MARINE CORPS AIR STATION, SC --
Nearly 50 smiling faces and open arms awaited Marine Aviation Logistics Squadron 31’s second group to return from an approximate 11-month deployment from Afghanistan, March 16.
During their deployment, members of MALS-31, also known as the Stingers, joined Marine Expeditionary Brigades and other MALS from around the Corps as a part of MALS-40. The squadron members had the opportunity to render support in multiple countries such as Korea, Japan and Afghanistan.
The Stingers also had the ability to team with the Air Force to advance ordnance technology during the deployment.
“Everyone exceeded the expectations set for them,” said Gunnery Sgt. Mike Quist, the ordnance chief for MALS-31. “This deployment was one of the better ones I have been a part of.”
Their primary goal was to provide maintenance for aviation weapons support equipment. The deployment proved to be very beneficial and successful.
“The deployment was great,” said Cpl. Daniel Karczewski, an aviation supply specialist for MALS-31. “Nearly everyone on this deployment returned with promotions or awards under their belt. There were no difficulties when it came to the task at hand.”
For some this was their first deployment, but for everyone it was a chance to improve upon themselves while abroad.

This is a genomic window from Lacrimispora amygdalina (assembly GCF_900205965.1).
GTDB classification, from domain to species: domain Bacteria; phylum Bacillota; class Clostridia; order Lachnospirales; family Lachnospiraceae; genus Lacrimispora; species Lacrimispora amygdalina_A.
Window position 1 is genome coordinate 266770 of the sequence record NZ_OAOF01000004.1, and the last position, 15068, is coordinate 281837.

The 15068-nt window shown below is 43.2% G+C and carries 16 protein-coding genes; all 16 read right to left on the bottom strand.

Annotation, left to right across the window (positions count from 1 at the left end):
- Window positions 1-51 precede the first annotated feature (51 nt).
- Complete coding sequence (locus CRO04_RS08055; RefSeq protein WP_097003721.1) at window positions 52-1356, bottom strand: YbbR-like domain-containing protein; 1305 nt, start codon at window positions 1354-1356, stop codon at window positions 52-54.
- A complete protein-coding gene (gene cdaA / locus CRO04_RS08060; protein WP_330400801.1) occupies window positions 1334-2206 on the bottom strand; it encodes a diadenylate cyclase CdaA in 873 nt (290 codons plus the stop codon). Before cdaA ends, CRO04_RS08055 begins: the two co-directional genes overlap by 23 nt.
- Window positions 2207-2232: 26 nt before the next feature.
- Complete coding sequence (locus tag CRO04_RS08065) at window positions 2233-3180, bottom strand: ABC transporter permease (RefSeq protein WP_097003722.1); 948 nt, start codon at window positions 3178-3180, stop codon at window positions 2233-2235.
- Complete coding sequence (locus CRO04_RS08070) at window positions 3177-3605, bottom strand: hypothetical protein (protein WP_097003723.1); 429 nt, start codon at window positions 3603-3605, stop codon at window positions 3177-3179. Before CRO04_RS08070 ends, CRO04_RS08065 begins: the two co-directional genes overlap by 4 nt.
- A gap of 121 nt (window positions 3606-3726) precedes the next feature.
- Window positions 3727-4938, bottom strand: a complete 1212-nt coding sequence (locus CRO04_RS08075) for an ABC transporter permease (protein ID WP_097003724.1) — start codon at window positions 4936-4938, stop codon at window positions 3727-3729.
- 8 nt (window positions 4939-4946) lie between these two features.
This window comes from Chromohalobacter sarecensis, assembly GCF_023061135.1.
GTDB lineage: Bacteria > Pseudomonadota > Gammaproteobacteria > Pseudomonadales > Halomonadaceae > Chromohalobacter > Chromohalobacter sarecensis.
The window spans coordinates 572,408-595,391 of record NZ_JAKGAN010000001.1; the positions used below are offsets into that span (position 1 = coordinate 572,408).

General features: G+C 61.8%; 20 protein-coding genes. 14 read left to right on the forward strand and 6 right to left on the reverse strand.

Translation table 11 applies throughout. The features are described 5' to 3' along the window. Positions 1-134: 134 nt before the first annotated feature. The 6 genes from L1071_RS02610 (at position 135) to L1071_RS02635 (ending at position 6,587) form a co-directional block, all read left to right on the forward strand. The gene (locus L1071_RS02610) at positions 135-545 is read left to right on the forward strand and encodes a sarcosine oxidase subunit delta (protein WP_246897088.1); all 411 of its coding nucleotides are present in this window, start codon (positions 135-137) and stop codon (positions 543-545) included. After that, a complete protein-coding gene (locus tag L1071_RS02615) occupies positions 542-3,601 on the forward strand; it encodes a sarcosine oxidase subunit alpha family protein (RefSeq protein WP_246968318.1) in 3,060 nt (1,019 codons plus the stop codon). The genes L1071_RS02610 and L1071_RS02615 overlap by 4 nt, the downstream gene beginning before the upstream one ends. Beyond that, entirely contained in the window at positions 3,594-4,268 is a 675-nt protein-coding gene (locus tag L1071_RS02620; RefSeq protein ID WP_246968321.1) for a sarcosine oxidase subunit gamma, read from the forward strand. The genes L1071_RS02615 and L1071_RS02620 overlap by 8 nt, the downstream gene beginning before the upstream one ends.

“I had the opportunity to go through the Martial Arts Instructor course for the Marine Corps Martial Arts Program while I was out there,” Karczewski said. “There were a lot of opportunities to get ahead while we were out there.”
Each Fightertown service member only had to focus on their Military Occupational Specialty during the deployment and none served as an augment while deployed, according to Gunnery Sgt. Troy Peterson, the MALS-31 family readiness officer.
“Each of the Marines did their basic job,” Peterson said. “Whether it was aviation support or logistics, they all provided support to help accomplish the mission.”
The returning Marines and sailor were separated into three components and the last detachment is slated to return next month.
While gone service members were also able to keep in contact with their families by sending letters or making phone calls.
When it came down to accomplishing their mission, MALS-31 and the individuals it's comprised of managed to exceed their expectations while in foreign lands.